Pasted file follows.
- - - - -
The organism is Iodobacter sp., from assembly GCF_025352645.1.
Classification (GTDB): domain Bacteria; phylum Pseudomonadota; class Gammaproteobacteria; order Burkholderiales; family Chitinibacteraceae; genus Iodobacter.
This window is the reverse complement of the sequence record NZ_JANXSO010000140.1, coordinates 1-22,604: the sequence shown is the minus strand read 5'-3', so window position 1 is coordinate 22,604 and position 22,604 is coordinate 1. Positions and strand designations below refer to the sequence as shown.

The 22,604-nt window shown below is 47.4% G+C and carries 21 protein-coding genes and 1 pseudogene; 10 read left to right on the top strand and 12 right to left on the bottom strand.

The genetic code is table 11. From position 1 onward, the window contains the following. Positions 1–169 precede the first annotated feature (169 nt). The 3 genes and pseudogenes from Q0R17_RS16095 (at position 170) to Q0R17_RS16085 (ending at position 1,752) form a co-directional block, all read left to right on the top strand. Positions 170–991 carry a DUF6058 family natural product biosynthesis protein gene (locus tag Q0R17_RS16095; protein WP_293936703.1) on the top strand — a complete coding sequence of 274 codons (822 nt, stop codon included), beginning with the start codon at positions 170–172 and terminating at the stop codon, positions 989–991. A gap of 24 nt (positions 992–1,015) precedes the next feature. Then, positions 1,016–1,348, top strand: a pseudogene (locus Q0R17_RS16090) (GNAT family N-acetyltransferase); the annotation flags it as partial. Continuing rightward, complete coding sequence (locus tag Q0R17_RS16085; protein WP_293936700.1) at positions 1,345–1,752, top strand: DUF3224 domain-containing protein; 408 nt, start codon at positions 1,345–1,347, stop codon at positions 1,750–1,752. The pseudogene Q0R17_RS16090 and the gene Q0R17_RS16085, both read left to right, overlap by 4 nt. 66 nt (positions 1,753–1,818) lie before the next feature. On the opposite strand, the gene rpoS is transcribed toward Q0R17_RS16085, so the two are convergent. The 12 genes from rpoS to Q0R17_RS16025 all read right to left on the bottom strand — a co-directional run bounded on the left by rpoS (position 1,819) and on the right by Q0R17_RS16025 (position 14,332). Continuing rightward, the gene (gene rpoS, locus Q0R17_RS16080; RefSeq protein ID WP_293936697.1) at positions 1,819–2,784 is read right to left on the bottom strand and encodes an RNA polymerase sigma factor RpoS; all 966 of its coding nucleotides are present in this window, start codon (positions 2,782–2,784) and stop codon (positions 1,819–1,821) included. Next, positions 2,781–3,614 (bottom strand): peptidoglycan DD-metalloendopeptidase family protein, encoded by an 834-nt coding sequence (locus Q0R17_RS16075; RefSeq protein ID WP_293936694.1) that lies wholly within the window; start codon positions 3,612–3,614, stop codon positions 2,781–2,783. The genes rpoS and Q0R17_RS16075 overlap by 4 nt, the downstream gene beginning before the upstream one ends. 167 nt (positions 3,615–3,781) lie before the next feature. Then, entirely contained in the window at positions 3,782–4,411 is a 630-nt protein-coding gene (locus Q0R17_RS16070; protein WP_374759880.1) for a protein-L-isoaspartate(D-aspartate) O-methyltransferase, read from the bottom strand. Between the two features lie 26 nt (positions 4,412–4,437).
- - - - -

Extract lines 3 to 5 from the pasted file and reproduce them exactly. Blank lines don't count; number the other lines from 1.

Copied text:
This window is the reverse complement of the sequence record NZ_JANXSO010000140.1, coordinates 1-22,604: the sequence shown is the minus strand read 5'-3', so window position 1 is coordinate 22,604 and position 22,604 is coordinate 1. Positions and strand designations below refer to the sequence as shown.

The 22,604-nt window shown below is 47.4% G+C and carries 21 protein-coding genes and 1 pseudogene; 10 read left to right on the top strand and 12 right to left on the bottom strand.

The genetic code is table 11. From position 1 onward, the window contains the following. Positions 1–169 precede the first annotated feature (169 nt). The 3 genes and pseudogenes from Q0R17_RS16095 (at position 170) to Q0R17_RS16085 (ending at position 1,752) form a co-directional block, all read left to right on the top strand. Positions 170–991 carry a DUF6058 family natural product biosynthesis protein gene (locus tag Q0R17_RS16095; protein WP_293936703.1) on the top strand — a complete coding sequence of 274 codons (822 nt, stop codon included), beginning with the start codon at positions 170–172 and terminating at the stop codon, positions 989–991. A gap of 24 nt (positions 992–1,015) precedes the next feature. Then, positions 1,016–1,348, top strand: a pseudogene (locus Q0R17_RS16090) (GNAT family N-acetyltransferase); the annotation flags it as partial. Continuing rightward, complete coding sequence (locus tag Q0R17_RS16085; protein WP_293936700.1) at positions 1,345–1,752, top strand: DUF3224 domain-containing protein; 408 nt, start codon at positions 1,345–1,347, stop codon at positions 1,750–1,752. The pseudogene Q0R17_RS16090 and the gene Q0R17_RS16085, both read left to right, overlap by 4 nt. 66 nt (positions 1,753–1,818) lie before the next feature. On the opposite strand, the gene rpoS is transcribed toward Q0R17_RS16085, so the two are convergent. The 12 genes from rpoS to Q0R17_RS16025 all read right to left on the bottom strand — a co-directional run bounded on the left by rpoS (position 1,819) and on the right by Q0R17_RS16025 (position 14,332). Continuing rightward, the gene (gene rpoS, locus Q0R17_RS16080; RefSeq protein ID WP_293936697.1) at positions 1,819–2,784 is read right to left on the bottom strand and encodes an RNA polymerase sigma factor RpoS; all 966 of its coding nucleotides are present in this window, start codon (positions 2,782–2,784) and stop codon (positions 1,819–1,821) included. Next, positions 2,781–3,614 (bottom strand): peptidoglycan DD-metalloendopeptidase family protein, encoded by an 834-nt coding sequence (locus Q0R17_RS16075; RefSeq protein ID WP_293936694.1) that lies wholly within the window; start codon positions 3,612–3,614, stop codon positions 2,781–2,783. The genes rpoS and Q0R17_RS16075 overlap by 4 nt, the downstream gene beginning before the upstream one ends. 167 nt (positions 3,615–3,781) lie before the next feature. Then, entirely contained in the window at positions 3,782–4,411 is a 630-nt protein-coding gene (locus Q0R17_RS16070; protein WP_374759880.1) for a protein-L-isoaspartate(D-aspartate) O-methyltransferase, read from the bottom strand. Between the two features lie 26 nt (positions 4,412–4,437).